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Guatemala Court Holds First Lady's Divorce After University Students Appeal

Guatemala's first lady Sandra Torres de Colom arrives for a press conference at the headquarters of the governing National Unity for Hope party in Guatemala City, Thursday March 24, 2011.  Guatemala's President Alvaro Colom and Sandra Torres de Colom have filed for divorce after an eight-year-marriage to clear the way for the first lady to run for the presidency. Guatemala's constitution prohibits members of a president's extended family from running for the presidency. Elections will be held in Sept. 2011.  (AP Photo/Moises Castillo)

Guatemala's first lady Sandra Torres de Colom arrives for a press conference at the headquarters of the governing National Unity for Hope party in Guatemala City, Thursday March 24, 2011. Guatemala's President Alvaro Colom and Sandra Torres de Colom have filed for divorce after an eight-year-marriage to clear the way for the first lady to run for the presidency. Guatemala's constitution prohibits members of a president's extended family from running for the presidency. Elections will be held in Sept. 2011. (AP Photo/Moises Castillo)  (AP2010)

A judge has temporarily blocked divorce proceedings by the wife of President Alvaro Colom after a group of university students filed an appeal against the proceedings that would allow the first lady to run in September's presidential election.

Guatemalan newspapers say the judge agreed Friday to hear the case and put the divorce on hold while the appeal is studied.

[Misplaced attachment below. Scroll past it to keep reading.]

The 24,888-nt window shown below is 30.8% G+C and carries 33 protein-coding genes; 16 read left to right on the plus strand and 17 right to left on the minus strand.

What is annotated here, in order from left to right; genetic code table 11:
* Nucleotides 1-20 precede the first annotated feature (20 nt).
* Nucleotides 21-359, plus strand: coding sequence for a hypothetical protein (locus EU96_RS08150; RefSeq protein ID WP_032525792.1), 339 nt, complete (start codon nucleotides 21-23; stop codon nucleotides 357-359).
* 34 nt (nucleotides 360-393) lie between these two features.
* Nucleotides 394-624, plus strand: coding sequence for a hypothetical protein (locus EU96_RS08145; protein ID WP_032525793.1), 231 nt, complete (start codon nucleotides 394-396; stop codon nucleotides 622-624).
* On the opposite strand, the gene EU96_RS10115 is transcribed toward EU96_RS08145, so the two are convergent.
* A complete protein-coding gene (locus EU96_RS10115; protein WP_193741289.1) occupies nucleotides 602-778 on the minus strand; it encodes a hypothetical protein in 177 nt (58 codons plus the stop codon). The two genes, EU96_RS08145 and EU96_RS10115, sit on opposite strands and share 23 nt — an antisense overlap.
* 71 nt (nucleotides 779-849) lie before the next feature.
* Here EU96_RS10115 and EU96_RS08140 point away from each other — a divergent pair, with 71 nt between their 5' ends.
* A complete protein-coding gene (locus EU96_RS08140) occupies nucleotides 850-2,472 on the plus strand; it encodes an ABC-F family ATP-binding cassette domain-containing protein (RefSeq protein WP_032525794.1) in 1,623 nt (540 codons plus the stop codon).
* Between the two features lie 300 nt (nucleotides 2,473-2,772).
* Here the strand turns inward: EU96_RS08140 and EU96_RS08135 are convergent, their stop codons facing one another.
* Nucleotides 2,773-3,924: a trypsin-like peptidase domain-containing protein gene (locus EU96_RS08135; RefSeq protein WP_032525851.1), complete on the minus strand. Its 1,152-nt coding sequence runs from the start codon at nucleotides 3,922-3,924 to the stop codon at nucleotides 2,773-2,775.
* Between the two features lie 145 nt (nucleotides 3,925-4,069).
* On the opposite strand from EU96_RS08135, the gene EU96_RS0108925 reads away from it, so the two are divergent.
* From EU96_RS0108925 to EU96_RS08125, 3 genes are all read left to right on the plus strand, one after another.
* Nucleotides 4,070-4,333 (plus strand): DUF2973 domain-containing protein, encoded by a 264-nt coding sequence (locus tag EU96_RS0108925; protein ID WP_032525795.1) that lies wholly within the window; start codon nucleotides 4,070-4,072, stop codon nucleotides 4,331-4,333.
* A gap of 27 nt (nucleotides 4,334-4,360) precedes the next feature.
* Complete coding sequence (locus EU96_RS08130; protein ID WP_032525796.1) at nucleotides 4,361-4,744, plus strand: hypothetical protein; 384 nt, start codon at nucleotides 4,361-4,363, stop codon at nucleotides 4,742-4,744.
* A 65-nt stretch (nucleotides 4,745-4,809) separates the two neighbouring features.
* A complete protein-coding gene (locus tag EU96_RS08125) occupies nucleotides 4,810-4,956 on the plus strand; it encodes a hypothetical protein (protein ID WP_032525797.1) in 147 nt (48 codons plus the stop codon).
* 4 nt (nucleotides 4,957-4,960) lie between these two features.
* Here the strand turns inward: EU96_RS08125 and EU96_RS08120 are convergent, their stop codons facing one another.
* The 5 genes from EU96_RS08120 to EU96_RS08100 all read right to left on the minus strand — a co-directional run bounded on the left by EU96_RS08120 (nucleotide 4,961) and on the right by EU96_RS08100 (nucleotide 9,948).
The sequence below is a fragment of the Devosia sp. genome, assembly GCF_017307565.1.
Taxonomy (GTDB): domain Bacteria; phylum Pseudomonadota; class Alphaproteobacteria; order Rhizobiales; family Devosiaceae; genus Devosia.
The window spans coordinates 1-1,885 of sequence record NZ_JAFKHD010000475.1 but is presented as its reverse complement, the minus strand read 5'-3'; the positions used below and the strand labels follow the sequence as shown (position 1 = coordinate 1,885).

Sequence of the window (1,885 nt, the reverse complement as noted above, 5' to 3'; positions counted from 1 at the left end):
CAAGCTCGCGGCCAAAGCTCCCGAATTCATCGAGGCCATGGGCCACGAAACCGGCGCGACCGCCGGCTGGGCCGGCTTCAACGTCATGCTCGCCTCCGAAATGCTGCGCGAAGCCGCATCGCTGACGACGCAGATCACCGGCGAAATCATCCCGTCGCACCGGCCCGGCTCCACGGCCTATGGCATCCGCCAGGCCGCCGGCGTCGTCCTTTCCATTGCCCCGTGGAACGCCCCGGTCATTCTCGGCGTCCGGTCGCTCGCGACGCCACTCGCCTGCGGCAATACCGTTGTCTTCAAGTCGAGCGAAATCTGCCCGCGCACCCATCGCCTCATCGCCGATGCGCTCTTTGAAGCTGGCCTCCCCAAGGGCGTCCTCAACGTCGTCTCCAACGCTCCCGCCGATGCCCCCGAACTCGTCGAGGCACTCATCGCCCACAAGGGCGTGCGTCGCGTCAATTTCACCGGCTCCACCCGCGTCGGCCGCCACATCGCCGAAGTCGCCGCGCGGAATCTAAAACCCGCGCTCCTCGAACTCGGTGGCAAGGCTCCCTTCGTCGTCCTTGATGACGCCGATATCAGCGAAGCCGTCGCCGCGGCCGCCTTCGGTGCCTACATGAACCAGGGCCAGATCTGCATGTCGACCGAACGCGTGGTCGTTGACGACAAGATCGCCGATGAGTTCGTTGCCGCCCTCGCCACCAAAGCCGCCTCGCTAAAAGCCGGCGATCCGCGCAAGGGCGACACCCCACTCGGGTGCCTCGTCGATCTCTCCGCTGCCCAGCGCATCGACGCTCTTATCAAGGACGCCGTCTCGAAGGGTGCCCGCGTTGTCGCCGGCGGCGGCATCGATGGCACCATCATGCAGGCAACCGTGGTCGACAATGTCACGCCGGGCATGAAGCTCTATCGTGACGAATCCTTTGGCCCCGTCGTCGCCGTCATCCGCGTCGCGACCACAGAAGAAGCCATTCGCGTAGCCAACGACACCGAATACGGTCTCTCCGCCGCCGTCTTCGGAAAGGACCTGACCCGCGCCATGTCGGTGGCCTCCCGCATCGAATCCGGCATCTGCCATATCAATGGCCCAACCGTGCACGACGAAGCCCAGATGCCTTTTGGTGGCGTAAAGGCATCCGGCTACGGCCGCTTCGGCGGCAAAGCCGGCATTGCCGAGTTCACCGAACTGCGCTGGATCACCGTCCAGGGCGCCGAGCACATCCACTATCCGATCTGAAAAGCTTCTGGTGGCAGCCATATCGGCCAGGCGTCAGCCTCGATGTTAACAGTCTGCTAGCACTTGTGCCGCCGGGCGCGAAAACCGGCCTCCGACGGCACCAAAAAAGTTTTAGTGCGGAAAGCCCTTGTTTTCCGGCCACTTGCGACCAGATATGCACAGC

First lady Sandra Torres de Colom filed for divorce March 21 so she can be the governing party's candidate in September's election to choose a successor for her husband.

If the pair are declared to be divorced and the court's ruling stands, Sandra Torres will have circumvented the constitutional article that says that the spouse of the president may not run for the presidency.

There have been complaints from some Guatemalans about the split because it would allow Colom's wife to get around a constitutional ban on a president's extending family from running for the presidency.

Courts must rule on a petition for divorce by mutual consent in less than one month.

Article 186 of the Guatemalan Constitution prohibits the immediate - and many other - relatives of the president from vying for the presidency.

Colom and Torres married in February 2003 after a six-month romantic relationship.

Guatemalan officials were not available for comment.

Based on reporting by the Associated Press.

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